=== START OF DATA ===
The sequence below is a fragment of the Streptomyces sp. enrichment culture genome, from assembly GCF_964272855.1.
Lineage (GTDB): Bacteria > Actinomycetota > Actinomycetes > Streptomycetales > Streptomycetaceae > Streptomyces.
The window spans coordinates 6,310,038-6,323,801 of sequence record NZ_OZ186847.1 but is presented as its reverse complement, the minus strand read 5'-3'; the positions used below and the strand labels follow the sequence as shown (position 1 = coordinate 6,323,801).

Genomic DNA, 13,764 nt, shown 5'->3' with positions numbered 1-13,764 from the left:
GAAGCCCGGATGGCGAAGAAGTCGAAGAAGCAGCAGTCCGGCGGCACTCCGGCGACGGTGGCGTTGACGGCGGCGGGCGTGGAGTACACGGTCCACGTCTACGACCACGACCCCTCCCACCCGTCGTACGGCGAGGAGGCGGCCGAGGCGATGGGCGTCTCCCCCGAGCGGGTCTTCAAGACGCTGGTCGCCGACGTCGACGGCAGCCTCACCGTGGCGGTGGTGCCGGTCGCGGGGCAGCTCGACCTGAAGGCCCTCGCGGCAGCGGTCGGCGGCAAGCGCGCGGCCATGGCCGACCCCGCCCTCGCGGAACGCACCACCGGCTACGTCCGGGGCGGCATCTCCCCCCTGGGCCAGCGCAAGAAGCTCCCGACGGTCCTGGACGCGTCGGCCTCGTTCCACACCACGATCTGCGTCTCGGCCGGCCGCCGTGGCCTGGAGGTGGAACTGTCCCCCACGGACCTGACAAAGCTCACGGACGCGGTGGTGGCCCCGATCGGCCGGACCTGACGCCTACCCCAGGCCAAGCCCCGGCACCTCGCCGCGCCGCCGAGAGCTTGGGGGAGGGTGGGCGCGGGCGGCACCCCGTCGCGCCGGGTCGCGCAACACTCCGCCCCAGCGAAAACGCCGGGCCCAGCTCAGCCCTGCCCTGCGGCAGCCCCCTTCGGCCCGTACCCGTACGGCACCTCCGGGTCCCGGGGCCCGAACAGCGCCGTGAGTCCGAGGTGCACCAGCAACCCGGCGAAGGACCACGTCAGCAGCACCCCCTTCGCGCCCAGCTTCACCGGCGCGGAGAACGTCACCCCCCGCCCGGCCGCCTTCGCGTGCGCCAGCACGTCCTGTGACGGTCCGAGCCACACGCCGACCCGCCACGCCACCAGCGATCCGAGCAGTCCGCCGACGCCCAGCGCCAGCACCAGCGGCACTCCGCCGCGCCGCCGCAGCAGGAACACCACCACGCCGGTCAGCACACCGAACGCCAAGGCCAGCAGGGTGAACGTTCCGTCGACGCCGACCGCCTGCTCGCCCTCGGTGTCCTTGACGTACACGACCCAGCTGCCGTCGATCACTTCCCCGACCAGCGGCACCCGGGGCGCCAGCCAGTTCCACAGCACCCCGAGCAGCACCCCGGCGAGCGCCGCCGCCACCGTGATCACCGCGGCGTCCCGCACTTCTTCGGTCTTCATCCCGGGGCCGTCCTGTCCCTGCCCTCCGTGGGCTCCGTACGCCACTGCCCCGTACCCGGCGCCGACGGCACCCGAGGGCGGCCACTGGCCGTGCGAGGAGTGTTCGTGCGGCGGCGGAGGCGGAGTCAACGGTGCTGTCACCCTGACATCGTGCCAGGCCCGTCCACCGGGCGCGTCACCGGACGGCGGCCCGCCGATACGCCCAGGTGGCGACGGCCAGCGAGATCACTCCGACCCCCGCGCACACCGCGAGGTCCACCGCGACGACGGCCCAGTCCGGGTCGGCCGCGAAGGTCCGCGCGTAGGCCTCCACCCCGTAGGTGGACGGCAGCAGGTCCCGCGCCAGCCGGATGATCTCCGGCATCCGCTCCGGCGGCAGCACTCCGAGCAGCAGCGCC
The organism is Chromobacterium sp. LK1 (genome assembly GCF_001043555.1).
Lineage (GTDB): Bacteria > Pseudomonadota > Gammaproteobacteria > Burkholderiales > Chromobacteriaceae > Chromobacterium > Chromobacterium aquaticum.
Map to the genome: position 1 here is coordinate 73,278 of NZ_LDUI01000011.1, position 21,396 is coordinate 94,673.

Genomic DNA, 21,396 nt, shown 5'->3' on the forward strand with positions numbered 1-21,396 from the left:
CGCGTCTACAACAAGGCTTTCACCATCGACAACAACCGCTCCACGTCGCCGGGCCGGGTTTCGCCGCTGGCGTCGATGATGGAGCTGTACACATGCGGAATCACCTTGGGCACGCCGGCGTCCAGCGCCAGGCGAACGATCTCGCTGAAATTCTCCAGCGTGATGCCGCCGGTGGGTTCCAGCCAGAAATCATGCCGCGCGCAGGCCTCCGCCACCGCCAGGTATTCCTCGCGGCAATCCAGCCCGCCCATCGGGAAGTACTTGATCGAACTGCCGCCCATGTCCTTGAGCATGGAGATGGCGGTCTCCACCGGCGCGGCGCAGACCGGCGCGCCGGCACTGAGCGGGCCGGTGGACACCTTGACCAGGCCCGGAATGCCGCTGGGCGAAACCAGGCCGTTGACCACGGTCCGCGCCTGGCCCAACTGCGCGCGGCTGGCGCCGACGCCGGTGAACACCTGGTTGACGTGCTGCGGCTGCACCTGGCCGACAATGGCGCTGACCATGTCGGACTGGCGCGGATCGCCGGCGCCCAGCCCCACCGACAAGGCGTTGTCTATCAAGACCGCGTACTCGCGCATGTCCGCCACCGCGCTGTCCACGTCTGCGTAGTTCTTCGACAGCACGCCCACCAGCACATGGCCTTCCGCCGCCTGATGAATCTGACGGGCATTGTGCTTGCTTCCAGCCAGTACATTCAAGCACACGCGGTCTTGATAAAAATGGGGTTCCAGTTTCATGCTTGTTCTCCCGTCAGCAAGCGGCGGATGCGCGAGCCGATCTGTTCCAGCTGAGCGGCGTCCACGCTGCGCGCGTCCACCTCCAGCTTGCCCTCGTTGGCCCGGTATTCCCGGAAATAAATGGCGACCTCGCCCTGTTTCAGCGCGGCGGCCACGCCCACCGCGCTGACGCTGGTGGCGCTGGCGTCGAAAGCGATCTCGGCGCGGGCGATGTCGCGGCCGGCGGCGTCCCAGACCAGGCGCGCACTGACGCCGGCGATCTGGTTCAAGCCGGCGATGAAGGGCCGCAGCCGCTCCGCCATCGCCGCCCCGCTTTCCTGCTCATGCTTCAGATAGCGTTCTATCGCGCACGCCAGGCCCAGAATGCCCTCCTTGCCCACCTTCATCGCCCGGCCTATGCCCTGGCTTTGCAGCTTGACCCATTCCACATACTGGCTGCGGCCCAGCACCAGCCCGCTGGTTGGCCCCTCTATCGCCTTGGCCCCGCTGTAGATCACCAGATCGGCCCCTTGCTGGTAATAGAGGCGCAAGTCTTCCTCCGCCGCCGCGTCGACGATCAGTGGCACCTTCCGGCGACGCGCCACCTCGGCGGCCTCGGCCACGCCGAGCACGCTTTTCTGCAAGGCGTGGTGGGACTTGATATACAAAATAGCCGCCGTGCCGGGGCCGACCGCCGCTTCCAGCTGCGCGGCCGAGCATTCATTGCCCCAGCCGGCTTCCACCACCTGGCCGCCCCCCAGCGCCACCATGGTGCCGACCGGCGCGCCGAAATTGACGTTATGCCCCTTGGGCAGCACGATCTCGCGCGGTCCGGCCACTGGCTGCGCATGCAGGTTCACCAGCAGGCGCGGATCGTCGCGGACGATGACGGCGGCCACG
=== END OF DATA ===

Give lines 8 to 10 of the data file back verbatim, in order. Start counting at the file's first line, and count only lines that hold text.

Map to the genome: position 1 here is coordinate 73,278 of NZ_LDUI01000011.1, position 21,396 is coordinate 94,673.

Genomic DNA, 21,396 nt, shown 5'->3' on the forward strand with positions numbered 1-21,396 from the left:
CGCGTCTACAACAAGGCTTTCACCATCGACAACAACCGCTCCACGTCGCCGGGCCGGGTTTCGCCGCTGGCGTCGATGATGGAGCTGTACACATGCGGAATCACCTTGGGCACGCCGGCGTCCAGCGCCAGGCGAACGATCTCGCTGAAATTCTCCAGCGTGATGCCGCCGGTGGGTTCCAGCCAGAAATCATGCCGCGCGCAGGCCTCCGCCACCGCCAGGTATTCCTCGCGGCAATCCAGCCCGCCCATCGGGAAGTACTTGATCGAACTGCCGCCCATGTCCTTGAGCATGGAGATGGCGGTCTCCACCGGCGCGGCGCAGACCGGCGCGCCGGCACTGAGCGGGCCGGTGGACACCTTGACCAGGCCCGGAATGCCGCTGGGCGAAACCAGGCCGTTGACCACGGTCCGCGCCTGGCCCAACTGCGCGCGGCTGGCGCCGACGCCGGTGAACACCTGGTTGACGTGCTGCGGCTGCACCTGGCCGACAATGGCGCTGACCATGTCGGACTGGCGCGGATCGCCGGCGCCCAGCCCCACCGACAAGGCGTTGTCTATCAAGACCGCGTACTCGCGCATGTCCGCCACCGCGCTGTCCACGTCTGCGTAGTTCTTCGACAGCACGCCCACCAGCACATGGCCTTCCGCCGCCTGATGAATCTGACGGGCATTGTGCTTGCTTCCAGCCAGTACATTCAAGCACACGCGGTCTTGATAAAAATGGGGTTCCAGTTTCATGCTTGTTCTCCCGTCAGCAAGCGGCGGATGCGCGAGCCGATCTGTTCCAGCTGAGCGGCGTCCACGCTGCGCGCGTCCACCTCCAGCTTGCCCTCGTTGGCCCGGTATTCCCGGAAATAAATGGCGACCTCGCCCTGTTTCAGCGCGGCGGCCACGCCCACCGCGCTGACGCTGGTGGCGCTGGCGTCGAAAGCGATCTCGGCGCGGGCGATGTCGCGGCCGGCGGCGTCCCAGACCAGGCGCGCACTGACGCCGGCGATCTGGTTCAAGCCGGCGATGAAGGGCCGCAGCCGCTCCGCCATCGCCGCCCCGCTTTCCTGCTCATGCTTCAGATAGCGTTCTATCGCGCACGCCAGGCCCAGAATGCCCTCCTTGCCCACCTTCATCGCCCGGCCTATGCCCTGGCTTTGCAGCTTGACCCATTCCACATACTGGCTGCGGCCCAGCACCAGCCCGCTGGTTGGCCCCTCTATCGCCTTGGCCCCGCTGTAGATCACCAGATCGGCCCCTTGCTGGTAATAGAGGCGCAAGTCTTCCTCCGCCGCCGCGTCGACGATCAGTGGCACCTTCCGGCGACGCGCCACCTCGGCGGCCTCGGCCACGCCGAGCACGCTTTTCTGCAAGGCGTGGTGGGACTTGATATACAAAATAGCCGCCGTGCCGGGGCCGACCGCCGCTTCCAGCTGCGCGGCCGAGCATTCATTGCCCCAGCCGGCTTCCACCACCTGGCCGCCCCCCAGCGCCACCATGGTGCCGACCGGCGCGCCGAAATTGACGTTATGCCCCTTGGGCAGCACGATCTCGCGCGGTCCGGCCACTGGCTGCGCATGCAGGTTCACCAGCAGGCGCGGATCGTCGCGGACGATGACGGCGGCCACG